Lit in the Time of Coronavirus: Żeromski, Korelitz, and London

Hello! I hope you are all healthy and safe.

I’ve read four books, but will only be reviewing three of them. Two of them could be seen as escapism, while the third probably can’t…

The Faithful River, by Stefan Żeromski,
Translated by Bill Johnston

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“[As one character tries to convince a woman named Ryfka to give her a sleigh to go to a doctor]: ‘Do you have a sleigh?’ ‘There’s one here but it’s just a little one that belongs to some of the tenants.’ ‘Let it be the tenants’. Come on! Fetch the keys and climb out of the hole here.’ Ryfka gave a quiet, desperate sob. She stood on the other side of the window, crying. ‘You won’t do it?’ ‘They’ll murder me. They’ll knock my block off!’ ‘You’ll live.’ This argument she somehow found convincing.

This book is set during a conflict between Polish rebels and Russian soldiers, and is about a wounded Polish rebel who is being sheltered by a woman in a manor-house. Obviously, bad things will happen if the rebel is discovered by the Russians, and so the woman has to use all her wits to conceal him. In the meantime, they fall in love.

For a book that was originally published in 1912, it was surprisingly great. The dialogue was surprisingly snappy, the plot was surprisingly compelling, and the characters were surprisingly deep.

Something I also didn’t expect was that the romance was delayed until later on. This made sense (the rebel was too wounded to fall in love at first). This also made the romance more convincing– by the time the characters fell in love, they knew each other well enough to have something to be attracted to. They became two developed characters that I found myself wanting to get together, instead of two cardboard cutouts falling in love over nothing.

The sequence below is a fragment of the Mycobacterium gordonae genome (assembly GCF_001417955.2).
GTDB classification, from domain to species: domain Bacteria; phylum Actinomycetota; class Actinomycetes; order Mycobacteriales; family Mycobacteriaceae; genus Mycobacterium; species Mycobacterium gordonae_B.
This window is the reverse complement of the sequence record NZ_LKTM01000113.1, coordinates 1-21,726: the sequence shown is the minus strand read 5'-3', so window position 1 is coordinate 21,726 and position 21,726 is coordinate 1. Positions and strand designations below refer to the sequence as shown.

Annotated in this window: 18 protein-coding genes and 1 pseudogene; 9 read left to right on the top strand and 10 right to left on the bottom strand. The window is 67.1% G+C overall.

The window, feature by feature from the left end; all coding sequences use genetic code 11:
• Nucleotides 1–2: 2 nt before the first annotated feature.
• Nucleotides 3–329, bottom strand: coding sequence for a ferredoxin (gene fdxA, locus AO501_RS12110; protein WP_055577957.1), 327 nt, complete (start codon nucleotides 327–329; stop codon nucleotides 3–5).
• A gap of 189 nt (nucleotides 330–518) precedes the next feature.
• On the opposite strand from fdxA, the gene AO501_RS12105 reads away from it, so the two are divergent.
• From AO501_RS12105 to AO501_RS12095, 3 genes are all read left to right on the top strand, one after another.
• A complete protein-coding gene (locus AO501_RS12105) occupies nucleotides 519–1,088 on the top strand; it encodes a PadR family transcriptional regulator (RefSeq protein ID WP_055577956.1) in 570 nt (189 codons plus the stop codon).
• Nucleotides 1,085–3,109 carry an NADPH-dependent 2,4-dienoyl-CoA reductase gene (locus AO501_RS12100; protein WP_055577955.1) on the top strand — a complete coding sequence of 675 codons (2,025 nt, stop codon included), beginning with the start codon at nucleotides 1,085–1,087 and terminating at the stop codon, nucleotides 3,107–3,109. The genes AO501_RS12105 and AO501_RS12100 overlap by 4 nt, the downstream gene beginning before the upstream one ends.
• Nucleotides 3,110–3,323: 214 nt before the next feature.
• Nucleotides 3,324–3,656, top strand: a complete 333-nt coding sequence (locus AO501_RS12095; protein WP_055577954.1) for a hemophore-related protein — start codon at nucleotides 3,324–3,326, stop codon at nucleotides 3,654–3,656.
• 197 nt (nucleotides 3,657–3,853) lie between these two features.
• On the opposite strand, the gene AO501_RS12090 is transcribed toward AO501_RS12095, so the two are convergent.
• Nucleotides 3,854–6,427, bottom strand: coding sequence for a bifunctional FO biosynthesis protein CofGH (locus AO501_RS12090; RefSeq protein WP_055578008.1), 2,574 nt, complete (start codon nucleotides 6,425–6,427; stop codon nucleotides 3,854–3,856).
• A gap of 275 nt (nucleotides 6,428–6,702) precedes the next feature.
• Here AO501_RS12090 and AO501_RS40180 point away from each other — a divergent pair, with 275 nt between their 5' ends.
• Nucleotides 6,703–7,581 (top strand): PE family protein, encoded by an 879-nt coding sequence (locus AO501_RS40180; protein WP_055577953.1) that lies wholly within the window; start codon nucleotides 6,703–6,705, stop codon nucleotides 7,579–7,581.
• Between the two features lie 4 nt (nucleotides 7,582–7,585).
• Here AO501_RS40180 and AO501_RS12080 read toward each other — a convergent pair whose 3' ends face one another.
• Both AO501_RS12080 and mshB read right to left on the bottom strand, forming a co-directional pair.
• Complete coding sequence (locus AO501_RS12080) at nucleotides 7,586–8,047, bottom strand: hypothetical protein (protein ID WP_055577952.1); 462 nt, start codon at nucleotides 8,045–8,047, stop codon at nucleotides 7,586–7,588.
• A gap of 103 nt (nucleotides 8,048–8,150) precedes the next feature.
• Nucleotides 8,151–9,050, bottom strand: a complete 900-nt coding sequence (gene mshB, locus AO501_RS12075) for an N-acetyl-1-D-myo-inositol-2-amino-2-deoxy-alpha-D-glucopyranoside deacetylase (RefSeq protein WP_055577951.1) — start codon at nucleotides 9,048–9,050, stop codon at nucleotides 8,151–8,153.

So, this book has a lot of action, it’s well-paced, and it’s well-written. I would recommend.

The Plot, by Jean Hanff Korelitz

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“These particular students, these ardent apprentices, would be utterly indistinguishable from their earlier Ripley counterparts: mid-career professionals convinced they could churn out Clive Cussler adventures, or moms who blogged about their kids and didn’t see why that shouldn’t entitle them to a regular gig on Good Morning America, or newly retired people ‘returning to fiction’ (secure in the knowledge that fiction had been waiting for them?)”

This book is about a writer named Jake who wrote one best-seller and then wrote a second not best-seller, and went on to sink into obscurity. We find him teaching creative writing at a college program called Ripley. There, he encounters a student who tells him about a plot for a novel, a plot so good it’ll obviously become a best-seller… Later, the student dies, and Jake sees his chance to rip off the other guy’s story and reclaim his fame in the process. Jake does become famous, but then starts getting threats in the mail about someone who knows that he stole his student’s story…